Shaw looked out the window as the chopper came in to land.
It was a typical small South Pacific atoll: a band of gleaming white sand encircled the lush rainforest and was surrounded in turn by a brilliant blue ocean. It was shaped like a teardrop. A hill straddled the widest part. The forest swept downward from the hill toward the beach. Shaw remembered his primary school geography. This was not the sort of island that had grown patiently over the eons from the detritus of the reef, the shift of the tides, and the patronage of the sea birds. This island had been created suddenly and violently, thrown up from under the sea by the force of a volcanic eruption a million years ago.
The uniform lushness of the rainforest opened up into a patchwork of different shapes, colors, and textures as the chopper descended. Like turning the dial on a microscope, Shaw thought, and seeing a whole new level underneath. He could make out the top canopy of the trees now: waxy leaves, creepers, rubber trees, palms, and an infinite variety of flora that, just a minute ago, had appeared so unvaryingly green.
In the center of the island, at the base of the hill, Shaw saw the main house. The modern glass-and-steel structure gleamed in the sunlight. It seemed incongruous to Shaw, the wrong sort of house for both the climate and the landscape. It had not been built to complement the rainforest. It had been built to tame it.
Shaw smiled in amusement. Typical of Vornis. He was the sort of man who liked to build monuments to his own power and wealth, and that was exactly what the house was. Shaw imagined a day when the rainforest would retake the house, slowly grinding it down again until nothing remained. Like Ozymandias, Shaw thought suddenly, and wondered where the hell his brain had dredged that reference from. Was it Year Nine English? That was a lot of years and a whole other life ago.
Shaw took a breath and let it out slowly.
A large yacht gleamed in the crescent-shaped bay on the far side of the island. It was anchored between a curve of white beach and a line of breakers that marked the reef and surrounded by a patch of deeper blue. From the chopper, Shaw thought that he could make out the safe channels between the reefs where the water was deepest. He had toured the yacht once before, several months ago now, at Mykonos. Vornis liked to show off his wealth. He liked to see other men's eyes light up with envy. And Jesus, a part of Shaw had been envious. A part of him still burned with it. King-size beds, a theatre room, an elevator between decks...but another part of Shaw was secretly amused. What was the point of having a yacht at all, if you stayed hermetically sealed under deck?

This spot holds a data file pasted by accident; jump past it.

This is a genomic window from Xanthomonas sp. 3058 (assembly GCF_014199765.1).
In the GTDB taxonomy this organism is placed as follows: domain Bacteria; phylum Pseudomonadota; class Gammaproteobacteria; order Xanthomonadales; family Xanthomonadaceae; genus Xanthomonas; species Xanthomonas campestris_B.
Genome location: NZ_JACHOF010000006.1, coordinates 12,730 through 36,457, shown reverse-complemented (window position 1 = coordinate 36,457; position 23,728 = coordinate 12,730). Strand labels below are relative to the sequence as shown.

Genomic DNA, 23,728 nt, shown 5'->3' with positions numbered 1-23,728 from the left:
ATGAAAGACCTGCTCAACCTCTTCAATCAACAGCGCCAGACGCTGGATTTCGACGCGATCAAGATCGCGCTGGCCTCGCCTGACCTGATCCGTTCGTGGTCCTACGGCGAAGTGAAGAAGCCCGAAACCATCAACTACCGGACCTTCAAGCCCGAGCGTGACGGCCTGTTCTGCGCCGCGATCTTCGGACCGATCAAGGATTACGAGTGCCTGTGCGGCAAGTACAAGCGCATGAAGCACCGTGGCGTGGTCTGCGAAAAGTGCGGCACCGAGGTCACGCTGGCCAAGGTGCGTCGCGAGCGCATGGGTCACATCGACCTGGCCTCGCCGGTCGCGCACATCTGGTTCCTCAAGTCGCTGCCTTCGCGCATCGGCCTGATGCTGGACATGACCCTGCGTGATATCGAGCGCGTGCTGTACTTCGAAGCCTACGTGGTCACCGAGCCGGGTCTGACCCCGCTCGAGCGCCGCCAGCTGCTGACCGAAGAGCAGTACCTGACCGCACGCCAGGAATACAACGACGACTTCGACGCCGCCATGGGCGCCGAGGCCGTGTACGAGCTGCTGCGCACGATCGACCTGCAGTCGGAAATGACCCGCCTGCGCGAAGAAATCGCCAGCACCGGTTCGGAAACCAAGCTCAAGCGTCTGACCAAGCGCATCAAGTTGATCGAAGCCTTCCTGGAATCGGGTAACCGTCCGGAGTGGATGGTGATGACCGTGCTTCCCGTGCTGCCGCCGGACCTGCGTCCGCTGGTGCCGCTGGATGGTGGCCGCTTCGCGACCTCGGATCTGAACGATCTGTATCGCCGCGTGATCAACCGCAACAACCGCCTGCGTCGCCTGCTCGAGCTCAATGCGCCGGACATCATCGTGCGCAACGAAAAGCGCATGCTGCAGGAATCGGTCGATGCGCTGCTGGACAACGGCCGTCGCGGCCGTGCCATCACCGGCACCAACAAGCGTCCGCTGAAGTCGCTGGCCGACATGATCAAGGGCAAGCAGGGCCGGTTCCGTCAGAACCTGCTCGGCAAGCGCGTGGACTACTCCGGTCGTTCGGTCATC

The island, Shaw knew, would be the same to Vornis, nothing more than a backdrop. Nothing more than a tick in a box: yacht, jet, helicopter, island. Vornis had all the trappings of wealth imaginable, but did he enjoy their use or only the jealousy they inspired in others? Shaw knew enough about Vornis to know that he found his pleasure in strange ways.
The sunlight burned on the glass panes of the house, and Shaw squinted as the chopper came in to land. Look on my works, ye Mighty, and despair!
A gap in the trees--the helipad.
The chopper hovered, and Shaw settled back into his seat. The rotors seemed louder than they had before, the exercise somehow more fraught. When they'd been moving forward, Shaw hardly felt it. Now he was conscious of the pull of gravity as they hovered slowly above the helipad, and of the churning of the engines.
Shaw's lips quirked in another smile. He wasn't a nervous flyer, but the thought never failed make itself known to him at some point: How does this even work?
The skids bumped against the ground, lifted again for a fraction of a second, and they were down. The engines whined as the pilot cut the power, and the rotors slowed.
Shaw unbuckled his seat belt and reached for his suitcase and laptop bag. When the pilot came around and opened the door for him, Shaw stepped down onto the helipad. He took a deep breath, hoping for sea air, but smelled only fuel.
"Mr. Shaw." A large man in dark fatigues came forward to meet him. "Welcome to the island."
He didn't smile. He didn't offer to take Shaw's luggage. It wasn't that sort of welcome. Shaw held his arms out as the man frisked him.
"My name is Hanson," the man said, straightening up. "Head of security. I'll show you to your bungalow."
"Thank you," Shaw said. He followed the man away from the helipad onto a wide sand path flanked by golden cane palms.